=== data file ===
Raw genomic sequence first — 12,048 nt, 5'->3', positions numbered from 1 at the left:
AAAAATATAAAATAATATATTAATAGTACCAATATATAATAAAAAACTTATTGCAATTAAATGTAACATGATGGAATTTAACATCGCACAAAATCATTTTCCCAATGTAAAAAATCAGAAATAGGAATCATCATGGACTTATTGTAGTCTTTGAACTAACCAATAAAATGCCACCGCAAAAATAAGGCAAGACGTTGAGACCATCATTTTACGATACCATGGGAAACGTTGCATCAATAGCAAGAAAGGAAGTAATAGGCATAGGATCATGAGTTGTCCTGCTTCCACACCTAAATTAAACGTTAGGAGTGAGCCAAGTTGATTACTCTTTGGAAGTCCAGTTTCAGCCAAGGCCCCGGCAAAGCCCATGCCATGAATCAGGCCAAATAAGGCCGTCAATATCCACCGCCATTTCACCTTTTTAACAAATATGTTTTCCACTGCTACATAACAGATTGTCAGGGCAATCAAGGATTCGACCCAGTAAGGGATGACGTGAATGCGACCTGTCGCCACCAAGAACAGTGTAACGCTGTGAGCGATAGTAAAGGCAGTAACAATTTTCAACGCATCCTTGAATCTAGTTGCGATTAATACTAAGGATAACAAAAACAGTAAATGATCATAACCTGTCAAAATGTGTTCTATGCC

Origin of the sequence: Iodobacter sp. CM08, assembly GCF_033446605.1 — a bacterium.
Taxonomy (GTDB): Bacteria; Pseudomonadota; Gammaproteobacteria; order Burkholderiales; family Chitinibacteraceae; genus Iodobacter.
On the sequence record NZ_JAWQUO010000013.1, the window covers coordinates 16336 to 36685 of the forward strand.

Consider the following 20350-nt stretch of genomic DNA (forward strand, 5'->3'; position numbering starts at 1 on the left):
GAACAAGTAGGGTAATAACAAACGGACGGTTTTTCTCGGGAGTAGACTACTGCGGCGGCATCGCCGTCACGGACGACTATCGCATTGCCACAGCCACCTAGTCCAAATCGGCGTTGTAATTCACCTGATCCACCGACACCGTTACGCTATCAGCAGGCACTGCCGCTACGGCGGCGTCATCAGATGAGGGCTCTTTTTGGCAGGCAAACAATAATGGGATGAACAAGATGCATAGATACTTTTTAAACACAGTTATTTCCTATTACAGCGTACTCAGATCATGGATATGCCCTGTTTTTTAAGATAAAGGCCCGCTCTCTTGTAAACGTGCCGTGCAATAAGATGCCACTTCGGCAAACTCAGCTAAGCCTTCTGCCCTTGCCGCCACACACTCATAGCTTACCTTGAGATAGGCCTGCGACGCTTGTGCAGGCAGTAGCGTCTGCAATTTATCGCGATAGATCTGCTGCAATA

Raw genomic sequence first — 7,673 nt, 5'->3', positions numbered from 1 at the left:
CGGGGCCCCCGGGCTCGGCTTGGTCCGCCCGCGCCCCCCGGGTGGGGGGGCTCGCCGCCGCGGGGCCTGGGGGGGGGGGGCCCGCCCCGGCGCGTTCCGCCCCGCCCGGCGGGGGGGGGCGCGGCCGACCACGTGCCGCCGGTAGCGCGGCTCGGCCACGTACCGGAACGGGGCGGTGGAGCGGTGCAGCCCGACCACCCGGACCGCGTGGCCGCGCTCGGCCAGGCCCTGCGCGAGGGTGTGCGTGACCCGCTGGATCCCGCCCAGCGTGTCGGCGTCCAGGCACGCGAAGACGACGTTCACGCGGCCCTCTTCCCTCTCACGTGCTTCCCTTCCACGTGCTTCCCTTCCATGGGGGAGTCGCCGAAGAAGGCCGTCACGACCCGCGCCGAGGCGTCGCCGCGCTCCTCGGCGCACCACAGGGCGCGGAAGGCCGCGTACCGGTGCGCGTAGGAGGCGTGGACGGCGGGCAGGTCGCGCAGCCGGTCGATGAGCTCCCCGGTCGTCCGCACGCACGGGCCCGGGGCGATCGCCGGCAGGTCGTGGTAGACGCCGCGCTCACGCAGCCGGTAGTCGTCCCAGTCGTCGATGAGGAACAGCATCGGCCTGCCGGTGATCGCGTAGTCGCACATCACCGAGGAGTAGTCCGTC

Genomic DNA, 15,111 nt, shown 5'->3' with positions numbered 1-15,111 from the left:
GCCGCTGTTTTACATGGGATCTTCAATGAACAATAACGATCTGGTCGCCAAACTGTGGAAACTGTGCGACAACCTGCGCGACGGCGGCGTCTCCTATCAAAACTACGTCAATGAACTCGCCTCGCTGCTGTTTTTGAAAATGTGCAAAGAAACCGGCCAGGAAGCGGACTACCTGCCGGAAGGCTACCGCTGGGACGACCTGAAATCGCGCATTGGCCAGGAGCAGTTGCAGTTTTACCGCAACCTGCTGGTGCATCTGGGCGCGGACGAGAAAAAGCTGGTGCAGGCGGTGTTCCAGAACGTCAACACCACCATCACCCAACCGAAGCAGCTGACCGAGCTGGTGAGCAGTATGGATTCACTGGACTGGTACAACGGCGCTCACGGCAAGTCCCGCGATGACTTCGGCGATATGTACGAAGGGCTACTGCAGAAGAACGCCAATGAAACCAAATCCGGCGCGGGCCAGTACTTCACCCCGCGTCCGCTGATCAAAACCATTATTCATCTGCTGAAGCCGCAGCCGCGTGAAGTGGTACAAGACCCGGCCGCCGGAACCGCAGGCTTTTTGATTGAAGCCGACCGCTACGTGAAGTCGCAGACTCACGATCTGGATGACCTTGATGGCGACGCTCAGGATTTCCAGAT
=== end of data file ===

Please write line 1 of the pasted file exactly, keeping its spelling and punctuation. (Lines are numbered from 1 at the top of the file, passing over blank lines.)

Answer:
Raw genomic sequence first — 12,048 nt, 5'->3', positions numbered from 1 at the left: